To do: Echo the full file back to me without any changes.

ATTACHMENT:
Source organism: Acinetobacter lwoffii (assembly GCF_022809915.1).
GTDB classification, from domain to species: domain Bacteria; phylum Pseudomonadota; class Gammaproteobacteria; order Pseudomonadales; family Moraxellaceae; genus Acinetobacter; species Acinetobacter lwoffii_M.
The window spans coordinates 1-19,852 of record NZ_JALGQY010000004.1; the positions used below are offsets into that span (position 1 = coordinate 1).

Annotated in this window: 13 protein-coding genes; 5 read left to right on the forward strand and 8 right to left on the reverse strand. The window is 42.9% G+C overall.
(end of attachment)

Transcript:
Source organism: Acinetobacter lwoffii (assembly GCF_022809915.1).
GTDB classification, from domain to species: domain Bacteria; phylum Pseudomonadota; class Gammaproteobacteria; order Pseudomonadales; family Moraxellaceae; genus Acinetobacter; species Acinetobacter lwoffii_M.
The window spans coordinates 1-19,852 of record NZ_JALGQY010000004.1; the positions used below are offsets into that span (position 1 = coordinate 1).

Annotated in this window: 13 protein-coding genes; 5 read left to right on the forward strand and 8 right to left on the reverse strand. The window is 42.9% G+C overall.